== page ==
Asqr + Bsqr Is less than 15 and C greater than 4 means any value more than 4 for c and will automatically increase angle X bcoz as C increases angle 8 increases

Re: In the triangle above, is x > 90? (1) a^2 + b^2 < 15 (2) c>4 [#permalink]

Show Tags

26 Jan 2013, 21:15

Bunuel wrote:

I attached the diagram, which was missing in initial post.

Attachment:

Trianlge.PNG

In the triangle above, is x > 90?

(1) a^2 + b^2 <15 (2) c > 4

Each statement alone is clearly insufficient. When taken together: If angle x were 90 degrees than we would have a^2+b^2=4^2, since a^2+b^2<15<16 then angle x must be greater than 90 degrees (c^2 is greater than a^2+b^2 then the angel opposite c must be greater than 90).

Answer: C.

Hope it helps.

What would happen is the statement was c>3? how would this question be framed such that the angle could be always below 90 degrees. Since in this particular question the solution will always be greater, what would be the opposite case?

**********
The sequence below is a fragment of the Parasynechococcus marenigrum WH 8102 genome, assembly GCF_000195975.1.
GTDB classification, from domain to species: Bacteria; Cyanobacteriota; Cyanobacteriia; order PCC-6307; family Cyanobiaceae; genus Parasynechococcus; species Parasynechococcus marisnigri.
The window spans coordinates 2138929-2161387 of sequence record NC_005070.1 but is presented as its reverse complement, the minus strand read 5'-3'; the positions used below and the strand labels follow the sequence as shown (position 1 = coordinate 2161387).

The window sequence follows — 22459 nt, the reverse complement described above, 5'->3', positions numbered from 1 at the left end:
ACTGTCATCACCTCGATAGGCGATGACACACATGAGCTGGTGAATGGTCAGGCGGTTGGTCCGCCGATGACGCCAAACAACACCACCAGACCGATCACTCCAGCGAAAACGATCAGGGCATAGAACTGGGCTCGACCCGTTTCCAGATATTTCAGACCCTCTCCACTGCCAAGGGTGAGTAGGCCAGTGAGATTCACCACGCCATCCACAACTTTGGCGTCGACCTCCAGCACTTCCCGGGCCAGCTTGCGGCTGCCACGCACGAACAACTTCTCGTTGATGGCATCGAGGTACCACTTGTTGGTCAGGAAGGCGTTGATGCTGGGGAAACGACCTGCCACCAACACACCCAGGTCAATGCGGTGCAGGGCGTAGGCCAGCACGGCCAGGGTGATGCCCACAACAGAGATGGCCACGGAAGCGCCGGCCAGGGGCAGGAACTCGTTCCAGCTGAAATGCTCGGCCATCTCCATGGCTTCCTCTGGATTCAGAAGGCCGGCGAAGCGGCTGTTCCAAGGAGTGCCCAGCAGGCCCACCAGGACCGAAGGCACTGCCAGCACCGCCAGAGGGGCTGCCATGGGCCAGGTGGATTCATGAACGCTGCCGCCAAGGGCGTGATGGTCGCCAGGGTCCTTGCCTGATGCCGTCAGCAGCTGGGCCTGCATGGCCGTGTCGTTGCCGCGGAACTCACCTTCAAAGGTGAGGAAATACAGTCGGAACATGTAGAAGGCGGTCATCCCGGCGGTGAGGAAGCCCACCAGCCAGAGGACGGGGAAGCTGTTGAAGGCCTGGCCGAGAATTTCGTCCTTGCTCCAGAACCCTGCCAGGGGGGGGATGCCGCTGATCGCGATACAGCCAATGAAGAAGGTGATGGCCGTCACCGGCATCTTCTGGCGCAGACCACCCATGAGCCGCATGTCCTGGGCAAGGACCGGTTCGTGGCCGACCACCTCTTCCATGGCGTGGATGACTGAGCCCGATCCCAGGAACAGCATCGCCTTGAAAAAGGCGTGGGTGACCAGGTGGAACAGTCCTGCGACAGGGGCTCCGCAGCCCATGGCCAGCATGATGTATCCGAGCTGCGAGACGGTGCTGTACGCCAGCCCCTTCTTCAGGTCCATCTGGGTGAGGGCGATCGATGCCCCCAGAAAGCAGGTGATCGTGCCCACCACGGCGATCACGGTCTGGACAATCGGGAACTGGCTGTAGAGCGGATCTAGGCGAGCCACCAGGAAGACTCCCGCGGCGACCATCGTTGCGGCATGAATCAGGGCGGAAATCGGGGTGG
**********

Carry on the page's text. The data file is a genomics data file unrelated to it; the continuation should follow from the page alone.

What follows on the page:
_________________

Click +1 Kudos if my post helped...

Amazing Free video explanation for all Quant questions from OG 13 and much more http://www.gmatquantum.com/og13th/

GMAT Prep software What if scenarios http://gmatclub.com/forum/gmat-prep-software-analysis-and-what-if-scenarios-146146.html

Re: In the triangle above, is x > 90? (1) a^2 + b^2 < 15 (2) c>4 [#permalink]

Show Tags

26 Jan 2013, 21:50

fozzzy wrote:

Bunuel wrote:

I attached the diagram, which was missing in initial post.

Attachment:

Trianlge.PNG

In the triangle above, is x > 90?

(1) a^2 + b^2 <15 (2) c > 4

Each statement alone is clearly insufficient. When taken together: If angle x were 90 degrees than we would have a^2+b^2=4^2, since a^2+b^2<15<16 then angle x must be greater than 90 degrees (c^2 is greater than a^2+b^2 then the angel opposite c must be greater than 90).

Answer: C.

Hope it helps.

What would happen is the statement was c>3? how would this question be framed such that the angle could be always below 90 degrees. Since in this particular question the solution will always be greater, what would be the opposite case?

If you reverse the values, such as: (1) a^2 + b^2 >16 (2) c < 4 You would get a case where angle x would be less than 90, provided a triangle is still formed. (Note that a+b will tend to be bigger and C tends to be smaller in this option)
_________________

Re: In the triangle above, is x > 90? (1) a^2 + b^2 < 15 (2) c>4 [#permalink]